TACROLIMUS AND PIMECROLIMUS
A challenge in designing this issue of Seminars in Cutaneous Medicine and Surgery was to collect and present a state of the art assessment of our knowledge of these medications for dermatologic use, while acknowledging that our communal experience with them is still fairly limited.
This article examines the pathophysiologic mechanisms involved in atopic dermatitis. An understanding of these mechanisms is critical for developing new treatment strategies for this increasingly common illness.
Tacrolimus (FK506) is a calcineurin inhibitor with potent immunomodulating properties, it has been marketed worldwide since 1993-1994 for the rejection of liver and kidney transplants (Prograf).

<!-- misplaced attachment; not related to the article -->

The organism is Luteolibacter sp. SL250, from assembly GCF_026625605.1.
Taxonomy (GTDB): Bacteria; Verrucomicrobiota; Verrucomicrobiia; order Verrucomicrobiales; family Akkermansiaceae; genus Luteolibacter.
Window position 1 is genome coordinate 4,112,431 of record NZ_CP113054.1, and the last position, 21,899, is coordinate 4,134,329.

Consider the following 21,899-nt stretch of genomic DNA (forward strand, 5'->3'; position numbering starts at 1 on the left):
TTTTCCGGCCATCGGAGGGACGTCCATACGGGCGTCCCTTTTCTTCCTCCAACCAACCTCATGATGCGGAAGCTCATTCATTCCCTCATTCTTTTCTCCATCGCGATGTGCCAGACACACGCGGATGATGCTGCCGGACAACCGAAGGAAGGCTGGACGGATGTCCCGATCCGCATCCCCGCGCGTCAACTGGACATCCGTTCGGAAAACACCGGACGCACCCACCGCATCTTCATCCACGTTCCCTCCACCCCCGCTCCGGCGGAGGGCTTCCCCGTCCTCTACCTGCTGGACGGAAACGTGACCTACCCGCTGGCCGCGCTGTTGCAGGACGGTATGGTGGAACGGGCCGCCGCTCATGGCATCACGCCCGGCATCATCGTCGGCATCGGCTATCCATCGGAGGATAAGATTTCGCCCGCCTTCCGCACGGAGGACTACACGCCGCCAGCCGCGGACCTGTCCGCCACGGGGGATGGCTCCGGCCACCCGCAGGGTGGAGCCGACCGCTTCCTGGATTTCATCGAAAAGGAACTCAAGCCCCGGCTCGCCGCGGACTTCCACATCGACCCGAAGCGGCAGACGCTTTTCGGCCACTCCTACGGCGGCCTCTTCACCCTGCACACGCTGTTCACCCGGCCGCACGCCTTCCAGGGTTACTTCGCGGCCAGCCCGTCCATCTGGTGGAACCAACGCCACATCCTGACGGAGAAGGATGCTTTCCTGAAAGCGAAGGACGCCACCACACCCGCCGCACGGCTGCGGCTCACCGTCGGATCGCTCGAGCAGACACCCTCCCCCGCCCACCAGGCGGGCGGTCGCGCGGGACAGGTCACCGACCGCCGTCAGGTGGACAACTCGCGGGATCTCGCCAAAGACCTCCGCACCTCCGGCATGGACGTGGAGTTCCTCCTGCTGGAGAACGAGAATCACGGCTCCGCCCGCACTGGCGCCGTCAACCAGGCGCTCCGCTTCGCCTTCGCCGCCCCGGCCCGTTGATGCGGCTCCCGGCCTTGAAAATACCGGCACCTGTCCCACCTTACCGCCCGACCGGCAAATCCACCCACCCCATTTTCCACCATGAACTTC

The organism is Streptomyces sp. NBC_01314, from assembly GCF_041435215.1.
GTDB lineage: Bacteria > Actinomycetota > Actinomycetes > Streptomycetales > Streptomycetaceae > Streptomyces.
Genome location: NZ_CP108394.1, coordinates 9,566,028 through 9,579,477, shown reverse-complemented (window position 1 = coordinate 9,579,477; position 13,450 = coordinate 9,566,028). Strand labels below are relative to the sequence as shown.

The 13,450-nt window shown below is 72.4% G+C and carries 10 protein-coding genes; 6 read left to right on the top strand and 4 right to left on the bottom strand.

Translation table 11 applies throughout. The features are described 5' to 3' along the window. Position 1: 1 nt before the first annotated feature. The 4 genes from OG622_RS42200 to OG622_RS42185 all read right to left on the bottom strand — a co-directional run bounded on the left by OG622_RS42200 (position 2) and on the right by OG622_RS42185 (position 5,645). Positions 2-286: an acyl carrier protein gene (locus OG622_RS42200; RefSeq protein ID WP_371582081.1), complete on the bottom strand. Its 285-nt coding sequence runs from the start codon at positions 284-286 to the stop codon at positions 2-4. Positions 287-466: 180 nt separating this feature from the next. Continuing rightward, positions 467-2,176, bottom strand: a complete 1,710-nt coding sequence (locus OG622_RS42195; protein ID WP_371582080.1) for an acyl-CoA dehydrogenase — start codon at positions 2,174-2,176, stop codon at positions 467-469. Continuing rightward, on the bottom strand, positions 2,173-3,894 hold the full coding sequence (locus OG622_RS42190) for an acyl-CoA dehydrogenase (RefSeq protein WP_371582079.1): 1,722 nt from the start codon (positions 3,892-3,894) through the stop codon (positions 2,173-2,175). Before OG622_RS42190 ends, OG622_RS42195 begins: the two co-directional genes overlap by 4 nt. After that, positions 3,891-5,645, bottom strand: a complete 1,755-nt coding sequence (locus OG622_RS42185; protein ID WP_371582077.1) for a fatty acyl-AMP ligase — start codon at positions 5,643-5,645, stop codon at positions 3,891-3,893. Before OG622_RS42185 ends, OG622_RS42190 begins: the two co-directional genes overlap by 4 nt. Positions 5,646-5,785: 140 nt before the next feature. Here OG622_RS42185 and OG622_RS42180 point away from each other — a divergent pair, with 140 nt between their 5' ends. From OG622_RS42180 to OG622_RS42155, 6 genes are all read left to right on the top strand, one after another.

The ascomycin macrolactam derivative pimecrolimus (Elidel, SDZ ASM 981; Novartis Pharma AG, Basel Switzerland) is a cell-selective inhibitor of inflammatory cytokines specifically developed for the treatment of inflammatory skin diseases, such as atopic dermatitis, allergic contact dermatitis, irritant contact dermatitis, and plaque-type psoriasis.
In this article, we review the systemic and topical toxicities of these macrolide immunomodulators.